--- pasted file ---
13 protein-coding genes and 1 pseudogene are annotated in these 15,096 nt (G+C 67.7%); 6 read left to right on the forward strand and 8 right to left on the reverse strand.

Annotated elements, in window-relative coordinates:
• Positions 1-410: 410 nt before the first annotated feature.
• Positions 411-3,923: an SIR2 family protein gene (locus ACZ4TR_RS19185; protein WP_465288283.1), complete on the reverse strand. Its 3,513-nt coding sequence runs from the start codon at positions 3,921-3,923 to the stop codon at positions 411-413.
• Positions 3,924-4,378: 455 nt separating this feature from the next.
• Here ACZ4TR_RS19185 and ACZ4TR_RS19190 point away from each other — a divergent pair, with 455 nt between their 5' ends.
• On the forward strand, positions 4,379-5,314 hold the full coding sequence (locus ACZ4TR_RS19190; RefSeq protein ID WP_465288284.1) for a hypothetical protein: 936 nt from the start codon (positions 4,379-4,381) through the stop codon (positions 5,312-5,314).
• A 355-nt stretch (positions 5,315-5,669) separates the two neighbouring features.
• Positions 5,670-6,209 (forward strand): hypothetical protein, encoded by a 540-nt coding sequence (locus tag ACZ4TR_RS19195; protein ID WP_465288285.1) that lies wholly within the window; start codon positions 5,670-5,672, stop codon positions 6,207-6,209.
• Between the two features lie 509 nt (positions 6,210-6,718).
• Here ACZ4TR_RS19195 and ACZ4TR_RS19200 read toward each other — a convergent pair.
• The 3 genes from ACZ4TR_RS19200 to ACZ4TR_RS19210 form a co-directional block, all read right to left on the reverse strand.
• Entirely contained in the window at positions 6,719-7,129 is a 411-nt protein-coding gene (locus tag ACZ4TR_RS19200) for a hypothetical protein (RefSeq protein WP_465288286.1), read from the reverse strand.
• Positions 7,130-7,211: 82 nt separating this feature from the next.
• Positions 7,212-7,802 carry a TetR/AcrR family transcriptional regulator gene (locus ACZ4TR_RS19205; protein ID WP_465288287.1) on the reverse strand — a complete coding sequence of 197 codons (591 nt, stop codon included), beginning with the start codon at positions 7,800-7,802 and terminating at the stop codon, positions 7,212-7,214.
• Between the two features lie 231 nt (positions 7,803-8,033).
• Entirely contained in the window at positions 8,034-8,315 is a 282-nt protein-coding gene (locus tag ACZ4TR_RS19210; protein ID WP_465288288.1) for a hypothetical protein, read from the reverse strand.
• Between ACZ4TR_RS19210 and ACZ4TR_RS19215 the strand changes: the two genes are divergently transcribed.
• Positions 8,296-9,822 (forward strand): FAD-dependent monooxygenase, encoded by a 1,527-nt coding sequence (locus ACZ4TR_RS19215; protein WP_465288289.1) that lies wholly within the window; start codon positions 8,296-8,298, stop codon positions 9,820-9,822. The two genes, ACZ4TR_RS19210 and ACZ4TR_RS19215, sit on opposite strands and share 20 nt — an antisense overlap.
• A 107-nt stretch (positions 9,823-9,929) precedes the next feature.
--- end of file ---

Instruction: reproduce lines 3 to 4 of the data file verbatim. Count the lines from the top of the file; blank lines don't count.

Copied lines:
• Positions 1-410: 410 nt before the first annotated feature.
• Positions 411-3,923: an SIR2 family protein gene (locus ACZ4TR_RS19185; protein WP_465288283.1), complete on the reverse strand. Its 3,513-nt coding sequence runs from the start codon at positions 3,921-3,923 to the stop codon at positions 411-413.